Craig: Let me ask you a question, Sandy, because there’s that initial shock I find from partners where if someone asked them the day before they’d say “you’re crazy,” but then, once the dust of that shock settles, they realize this should never have been a surprise. He was disengaged, disconnected, out of it. Is that your story as well?
Sandy: Absolutely. Then it all made sense. And as odd as this sounds, there was some relief.
Relief that, you know what? I didn’t do anything. I couldn’t control him. I couldn’t control his actions. I can’t control his behavior.
As we went through marriage counseling, we had a rule ,tthat by 7:00 at night no phones, no laptops. It would last one night. One night, and then he would be back on.
Craig: He couldn’t stay away.
Sandy: He couldn’t stay away. Then it would be, well, I have to return emails for work, but it wasn’t. He wouldn’t show me. The way his laptop was, you couldn’t walk by and see what was on his screen. You had to go behind him which was the patio door. You had to purposefully, and he would have had to move out of the way. If you came close he always just changed his screen. He always did something. I’m assuming it’s change his screen. He could never stay away.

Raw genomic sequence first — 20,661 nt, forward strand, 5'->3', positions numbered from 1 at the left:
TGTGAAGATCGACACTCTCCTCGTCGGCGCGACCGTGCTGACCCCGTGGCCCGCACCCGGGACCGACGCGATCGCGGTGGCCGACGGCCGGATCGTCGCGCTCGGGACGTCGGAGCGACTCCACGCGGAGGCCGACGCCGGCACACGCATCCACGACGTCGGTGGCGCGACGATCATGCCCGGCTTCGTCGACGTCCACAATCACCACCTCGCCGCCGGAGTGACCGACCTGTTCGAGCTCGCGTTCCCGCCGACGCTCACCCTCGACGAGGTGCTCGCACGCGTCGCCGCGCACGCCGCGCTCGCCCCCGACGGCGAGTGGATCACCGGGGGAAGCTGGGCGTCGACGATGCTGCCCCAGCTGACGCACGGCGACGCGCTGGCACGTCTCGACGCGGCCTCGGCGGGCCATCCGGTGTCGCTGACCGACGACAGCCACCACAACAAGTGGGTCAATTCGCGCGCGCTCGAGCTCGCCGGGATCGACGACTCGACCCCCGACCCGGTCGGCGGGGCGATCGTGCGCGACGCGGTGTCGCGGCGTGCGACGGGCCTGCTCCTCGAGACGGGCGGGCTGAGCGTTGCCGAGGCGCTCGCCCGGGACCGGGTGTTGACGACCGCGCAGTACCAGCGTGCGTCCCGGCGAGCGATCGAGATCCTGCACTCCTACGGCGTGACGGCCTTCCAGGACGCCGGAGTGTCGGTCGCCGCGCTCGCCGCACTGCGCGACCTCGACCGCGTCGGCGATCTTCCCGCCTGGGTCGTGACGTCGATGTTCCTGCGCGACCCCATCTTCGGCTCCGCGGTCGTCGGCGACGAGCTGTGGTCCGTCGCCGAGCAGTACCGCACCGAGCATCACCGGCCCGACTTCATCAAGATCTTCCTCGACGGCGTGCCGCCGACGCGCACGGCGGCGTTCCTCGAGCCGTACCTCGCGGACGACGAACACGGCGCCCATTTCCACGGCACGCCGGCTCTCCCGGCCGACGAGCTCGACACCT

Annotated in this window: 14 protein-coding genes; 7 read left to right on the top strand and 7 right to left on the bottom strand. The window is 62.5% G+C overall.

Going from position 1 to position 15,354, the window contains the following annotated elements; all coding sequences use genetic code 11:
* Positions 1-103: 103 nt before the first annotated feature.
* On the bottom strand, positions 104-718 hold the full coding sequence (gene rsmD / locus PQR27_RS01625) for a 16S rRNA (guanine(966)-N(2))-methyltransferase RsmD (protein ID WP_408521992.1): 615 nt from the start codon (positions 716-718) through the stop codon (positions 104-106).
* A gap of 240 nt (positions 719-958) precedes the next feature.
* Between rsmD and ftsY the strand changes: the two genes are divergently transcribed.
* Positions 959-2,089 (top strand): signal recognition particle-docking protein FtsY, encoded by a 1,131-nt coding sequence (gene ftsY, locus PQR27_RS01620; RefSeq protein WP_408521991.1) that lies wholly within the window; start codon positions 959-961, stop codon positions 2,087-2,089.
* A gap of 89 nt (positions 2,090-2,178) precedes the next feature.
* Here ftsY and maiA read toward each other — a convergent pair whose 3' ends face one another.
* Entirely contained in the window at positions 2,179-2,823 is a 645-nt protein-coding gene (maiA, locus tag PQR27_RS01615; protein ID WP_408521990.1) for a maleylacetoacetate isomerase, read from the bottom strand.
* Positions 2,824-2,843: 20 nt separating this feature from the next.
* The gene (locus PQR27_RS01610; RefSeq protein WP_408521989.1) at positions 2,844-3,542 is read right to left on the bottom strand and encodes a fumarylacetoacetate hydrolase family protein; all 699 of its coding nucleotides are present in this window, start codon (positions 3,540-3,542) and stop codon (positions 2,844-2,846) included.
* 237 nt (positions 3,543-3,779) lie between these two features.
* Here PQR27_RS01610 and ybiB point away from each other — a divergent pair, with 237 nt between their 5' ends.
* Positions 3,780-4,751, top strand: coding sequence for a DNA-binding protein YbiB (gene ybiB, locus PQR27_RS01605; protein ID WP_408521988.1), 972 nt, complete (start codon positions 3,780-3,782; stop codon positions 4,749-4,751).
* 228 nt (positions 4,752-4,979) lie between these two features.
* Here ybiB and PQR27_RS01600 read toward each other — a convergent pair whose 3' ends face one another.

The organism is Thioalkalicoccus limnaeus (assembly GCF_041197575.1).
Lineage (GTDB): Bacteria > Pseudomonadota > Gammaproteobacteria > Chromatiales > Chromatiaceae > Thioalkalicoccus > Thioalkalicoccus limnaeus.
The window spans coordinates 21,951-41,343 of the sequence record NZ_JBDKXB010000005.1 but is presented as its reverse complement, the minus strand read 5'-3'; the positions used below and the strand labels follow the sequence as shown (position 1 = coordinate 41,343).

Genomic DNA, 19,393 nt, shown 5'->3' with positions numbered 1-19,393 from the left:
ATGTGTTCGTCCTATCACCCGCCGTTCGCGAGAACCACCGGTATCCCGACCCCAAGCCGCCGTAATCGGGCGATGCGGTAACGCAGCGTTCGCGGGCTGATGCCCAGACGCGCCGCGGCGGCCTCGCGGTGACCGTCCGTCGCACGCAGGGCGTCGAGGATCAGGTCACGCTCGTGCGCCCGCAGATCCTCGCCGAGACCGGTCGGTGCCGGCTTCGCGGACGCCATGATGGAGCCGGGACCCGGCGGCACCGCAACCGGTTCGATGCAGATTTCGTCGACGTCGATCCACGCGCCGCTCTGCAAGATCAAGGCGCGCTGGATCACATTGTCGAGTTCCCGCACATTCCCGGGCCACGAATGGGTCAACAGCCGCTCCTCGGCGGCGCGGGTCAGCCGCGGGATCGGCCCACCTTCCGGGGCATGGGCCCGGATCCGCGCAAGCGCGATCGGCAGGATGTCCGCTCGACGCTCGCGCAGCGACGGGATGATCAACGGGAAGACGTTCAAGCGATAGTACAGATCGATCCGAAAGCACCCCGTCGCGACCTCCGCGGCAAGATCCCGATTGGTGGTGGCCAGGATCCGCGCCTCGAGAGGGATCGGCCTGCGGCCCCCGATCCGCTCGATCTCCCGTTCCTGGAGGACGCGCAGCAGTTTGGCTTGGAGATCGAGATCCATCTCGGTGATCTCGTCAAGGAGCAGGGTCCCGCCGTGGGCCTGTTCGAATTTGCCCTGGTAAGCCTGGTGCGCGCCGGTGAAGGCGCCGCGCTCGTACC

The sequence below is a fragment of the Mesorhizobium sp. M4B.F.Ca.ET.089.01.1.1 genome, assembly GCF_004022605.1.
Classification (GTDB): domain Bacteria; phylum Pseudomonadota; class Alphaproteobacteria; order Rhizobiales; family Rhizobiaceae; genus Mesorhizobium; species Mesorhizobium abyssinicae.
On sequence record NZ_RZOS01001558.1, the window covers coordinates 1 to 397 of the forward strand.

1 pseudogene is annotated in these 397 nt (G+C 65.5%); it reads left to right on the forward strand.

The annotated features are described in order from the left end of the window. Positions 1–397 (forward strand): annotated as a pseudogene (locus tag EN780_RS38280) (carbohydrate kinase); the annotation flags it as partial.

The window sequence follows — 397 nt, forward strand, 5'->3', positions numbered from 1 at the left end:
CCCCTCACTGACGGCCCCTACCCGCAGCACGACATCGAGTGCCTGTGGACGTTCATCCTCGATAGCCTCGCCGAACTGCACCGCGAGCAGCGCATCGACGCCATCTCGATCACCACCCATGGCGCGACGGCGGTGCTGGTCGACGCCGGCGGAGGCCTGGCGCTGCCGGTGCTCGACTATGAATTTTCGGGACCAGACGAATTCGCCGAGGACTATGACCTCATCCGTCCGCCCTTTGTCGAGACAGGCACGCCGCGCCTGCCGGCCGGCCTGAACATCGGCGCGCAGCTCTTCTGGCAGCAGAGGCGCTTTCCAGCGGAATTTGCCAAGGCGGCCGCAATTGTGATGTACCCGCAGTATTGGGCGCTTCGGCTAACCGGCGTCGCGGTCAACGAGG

I found emails eventually. He had a secret email account himself and plus an old email account that he was using that I didn’t have the password for. He wouldn’t give me passwords. He had passwords for everything of mine and I didn’t have passwords for his email. I didn’t know about some of the email accounts he had. I had no clue, and I never would have thought.
Craig: How lonely were you when all of this was going on?
Sandy: Devastatingly lonely. Some of my most lonely times was when he was sitting right beside me and his phone was in his hand.